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Reform pension, insurance sectors

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Pension fund membership and insurance policyholders can now make reasonably fair assessments of whether or not insurance companies and their regulator should be held to account for lower-than expected pension and insurance entitlements — thanks to the media efforts.

Apart from the largely flawed defensive stance taken by the Zimbabwe Association of Pension Funds, the conduct and/or “body language” of insurance companies and the Insurance and Pensions Commissioner (Ipec), their regulator — in the face of the allegations — has apparently been one of reticence, essentially.

There is no question that it is written all over their “actions” they had a direct part in prejudicing pensioners of their entitlements. The involvement of Afre’s First Mutual Life in funds misappropriation by Patterson Timba at ReNaissance Financial Holding (RFHL), is only a tip of the iceberg in a huge pension and insurance funds scandal that may open up fully when it is too late.

It is, however strange the same management and mal-practices that saw pensioners being prejudiced are still being applied to what remains of pension and insurance funds.

To date, the same insurance business management can still look for new money from unsuspecting members of the public by soliciting for more pension contributions and selling more insurance policies.

Apart from the announcement of the Ipec board chairperson at the Africa Insurance Organisation conference that Acts would be reviewed, there has been no direct response to refute the allegations made by the pensioners — another instance of reticence, but nevertheless lending support to pensioner allegations.

The alleged collusion could be far worse than apparent when it is considered at least 90% of pension funds in Zimbabwe, are managed in insurance companies that are “privately” owned by three or four larger holding companies and in a loose regulatory framework, that is already being discredited by pensioners. Most of them are a result of the spate of demutualisation of mutual life insurance companies in Zimbabwe.

Empirical evidence that privately owned (proprietary) insurance companies are operationally more efficient and provide higher returns to their policyholders than mutual set-ups, fuelled this demutualisation. Evidence in Zimbabwe that the latter is actually the case is however lacking.

Objective and comparable transparent assessment of insurance company investment performance, relative to the company’s obligations to pension fund members and policyholders and incorporating the expenses the insurance companies run in managing pension and insurance funds is evidently lacking.

Transparent and comparable reporting by insurance companies in the key areas of performance in underwriting and investment activities; operating and other expenses; the level of capital held relative to the risks taken, has become something of a laissez faire in the insurance industry in Zimbabwe.

The demutualised companies have progressively exhibited a corporate character where their business practices are maintained as black-box issues and there is a veiled desire to maintain this state of affairs as manifested by the defensive stances they have taken in the past.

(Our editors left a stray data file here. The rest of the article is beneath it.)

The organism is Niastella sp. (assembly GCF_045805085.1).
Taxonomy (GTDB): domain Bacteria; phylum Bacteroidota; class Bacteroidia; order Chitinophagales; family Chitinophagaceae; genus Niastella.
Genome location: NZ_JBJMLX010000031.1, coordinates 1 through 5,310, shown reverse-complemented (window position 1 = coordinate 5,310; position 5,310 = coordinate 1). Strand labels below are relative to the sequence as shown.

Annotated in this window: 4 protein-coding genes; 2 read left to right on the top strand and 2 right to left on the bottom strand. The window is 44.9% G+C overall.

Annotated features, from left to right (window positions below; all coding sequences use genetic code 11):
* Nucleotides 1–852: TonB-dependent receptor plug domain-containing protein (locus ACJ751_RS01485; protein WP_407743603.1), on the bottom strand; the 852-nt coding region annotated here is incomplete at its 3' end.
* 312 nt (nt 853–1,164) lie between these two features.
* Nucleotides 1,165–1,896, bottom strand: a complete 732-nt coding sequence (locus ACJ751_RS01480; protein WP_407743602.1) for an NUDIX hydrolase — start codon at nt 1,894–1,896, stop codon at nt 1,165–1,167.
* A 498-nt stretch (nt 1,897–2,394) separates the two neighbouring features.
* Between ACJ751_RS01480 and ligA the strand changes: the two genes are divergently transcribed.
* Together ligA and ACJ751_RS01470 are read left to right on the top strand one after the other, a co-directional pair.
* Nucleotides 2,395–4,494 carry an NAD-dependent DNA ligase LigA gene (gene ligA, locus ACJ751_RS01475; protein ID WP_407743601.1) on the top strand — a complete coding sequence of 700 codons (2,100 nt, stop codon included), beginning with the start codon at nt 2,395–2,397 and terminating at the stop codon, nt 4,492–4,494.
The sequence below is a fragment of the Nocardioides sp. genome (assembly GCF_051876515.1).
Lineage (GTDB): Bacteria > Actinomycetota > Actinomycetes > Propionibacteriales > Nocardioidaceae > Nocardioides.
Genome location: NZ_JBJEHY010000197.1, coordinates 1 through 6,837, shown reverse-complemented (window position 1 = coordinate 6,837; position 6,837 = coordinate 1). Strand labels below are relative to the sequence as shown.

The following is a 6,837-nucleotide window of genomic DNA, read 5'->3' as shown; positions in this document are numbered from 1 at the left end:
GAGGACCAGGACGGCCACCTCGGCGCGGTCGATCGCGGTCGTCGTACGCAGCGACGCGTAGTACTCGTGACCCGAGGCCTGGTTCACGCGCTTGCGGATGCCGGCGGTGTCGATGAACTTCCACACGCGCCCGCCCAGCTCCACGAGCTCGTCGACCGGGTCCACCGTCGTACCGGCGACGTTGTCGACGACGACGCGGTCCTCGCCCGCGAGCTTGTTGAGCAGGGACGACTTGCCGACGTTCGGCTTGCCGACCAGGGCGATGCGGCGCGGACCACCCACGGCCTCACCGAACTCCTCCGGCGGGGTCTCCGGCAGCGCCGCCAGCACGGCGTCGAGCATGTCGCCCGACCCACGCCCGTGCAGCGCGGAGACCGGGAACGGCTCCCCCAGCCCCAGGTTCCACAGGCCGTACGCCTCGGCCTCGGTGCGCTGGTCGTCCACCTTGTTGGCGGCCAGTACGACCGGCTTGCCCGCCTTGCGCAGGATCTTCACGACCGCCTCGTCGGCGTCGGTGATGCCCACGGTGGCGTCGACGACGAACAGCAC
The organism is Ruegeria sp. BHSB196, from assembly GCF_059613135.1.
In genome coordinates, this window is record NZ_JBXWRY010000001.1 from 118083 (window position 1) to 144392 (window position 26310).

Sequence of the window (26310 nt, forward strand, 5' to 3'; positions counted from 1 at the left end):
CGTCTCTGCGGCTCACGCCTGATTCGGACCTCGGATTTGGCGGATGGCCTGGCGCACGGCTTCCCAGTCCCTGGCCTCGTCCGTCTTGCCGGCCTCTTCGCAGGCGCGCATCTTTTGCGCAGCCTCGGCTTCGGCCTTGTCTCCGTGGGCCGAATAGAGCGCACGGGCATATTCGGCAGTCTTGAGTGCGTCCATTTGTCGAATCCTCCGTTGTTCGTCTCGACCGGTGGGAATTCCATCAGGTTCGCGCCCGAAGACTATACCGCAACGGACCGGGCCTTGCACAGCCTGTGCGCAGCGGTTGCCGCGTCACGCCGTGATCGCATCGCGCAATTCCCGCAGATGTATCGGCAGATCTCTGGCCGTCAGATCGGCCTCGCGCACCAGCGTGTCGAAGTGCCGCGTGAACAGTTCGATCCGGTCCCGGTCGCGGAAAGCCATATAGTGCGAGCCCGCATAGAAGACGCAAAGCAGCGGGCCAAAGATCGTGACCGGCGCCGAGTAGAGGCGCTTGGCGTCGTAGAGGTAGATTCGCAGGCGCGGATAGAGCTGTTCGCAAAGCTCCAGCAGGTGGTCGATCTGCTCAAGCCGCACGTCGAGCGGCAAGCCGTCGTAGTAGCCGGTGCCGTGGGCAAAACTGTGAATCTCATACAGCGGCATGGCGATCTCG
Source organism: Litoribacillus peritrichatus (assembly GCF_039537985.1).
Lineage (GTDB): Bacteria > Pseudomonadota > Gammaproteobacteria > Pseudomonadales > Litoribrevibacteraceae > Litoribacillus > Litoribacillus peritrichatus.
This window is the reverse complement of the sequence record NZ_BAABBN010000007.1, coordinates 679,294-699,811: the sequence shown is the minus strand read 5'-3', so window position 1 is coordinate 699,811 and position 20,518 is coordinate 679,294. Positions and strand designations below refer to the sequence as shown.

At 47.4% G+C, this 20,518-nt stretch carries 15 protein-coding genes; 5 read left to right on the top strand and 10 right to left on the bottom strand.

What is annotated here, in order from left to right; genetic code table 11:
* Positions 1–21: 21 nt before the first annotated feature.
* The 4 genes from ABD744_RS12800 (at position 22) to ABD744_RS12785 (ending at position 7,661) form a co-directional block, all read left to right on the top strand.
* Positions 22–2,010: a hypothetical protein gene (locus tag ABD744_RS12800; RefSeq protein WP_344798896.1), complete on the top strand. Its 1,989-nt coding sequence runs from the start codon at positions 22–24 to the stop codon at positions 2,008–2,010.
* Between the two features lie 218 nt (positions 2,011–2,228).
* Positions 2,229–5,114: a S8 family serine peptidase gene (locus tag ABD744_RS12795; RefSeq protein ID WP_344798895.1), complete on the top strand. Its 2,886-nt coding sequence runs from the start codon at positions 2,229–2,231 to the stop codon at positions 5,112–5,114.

Indeed the Institute of Chartered Accountants of Zimbabwe has in the past raised its concerns about the comparability of accounting numbers published by insurance companies in Zimbabwe.

The run up to the crisis at Timba’s RFHL, and Afre, where First Mutual Life Assurance is the largest and only company of significance in the Holding, saw several news items about potential irregular management in this holding — but the “professionals” and the authorities either turned a blind eye right up until the pension and RFHL crisis and/or they were just not competent enough to notice the gravity of the irregularities, and/or they stuck to the code of silence.

With no obligatory performance measurement, the public will only notice when a crisis befalls. In the process loss of value for pension fund membership and policyholders is perpetuated — hence the low values that every pensioner is crying foul about.

There is nothing to stop the other holding companies from doing the same away from public scrutiny.

The obscurity in insurance business management is exacerbated by a lack of adequately competent insurance business analysts who can objectively assess insurance business performance for the benefit of all stakeholders including pension fund membership.

It turns out that while the grounds to move to proprietary insurance business management is empirically correct in economies with effective transparent insurance business regulatory and supervisory frameworks, in Zimbabwe this looks like this was a strategy to bring pension and insurance funds under black-box management and to enable looting.

In sum it is a tolerant pension and insurance legislation that has allowed a monopoly pension and insurance management.

The monopoly management has in turn impeded transparency, accountability, competition, innovation and efficiency in the two industries.

Nothing short of drastic measures will be required to undo the current repressive pensions and insurance management culture.

About the Author
Martin Tarusenga is a board member of Zimbabwe Pensions and Insurance Rights, email, martin@zimpirt.com; telephone; +263 (0)4 883057; Mobile; +263 (0)772 889 716

Opinions expressed herein are those of the author and do not represent those of the organisations that the author represents.

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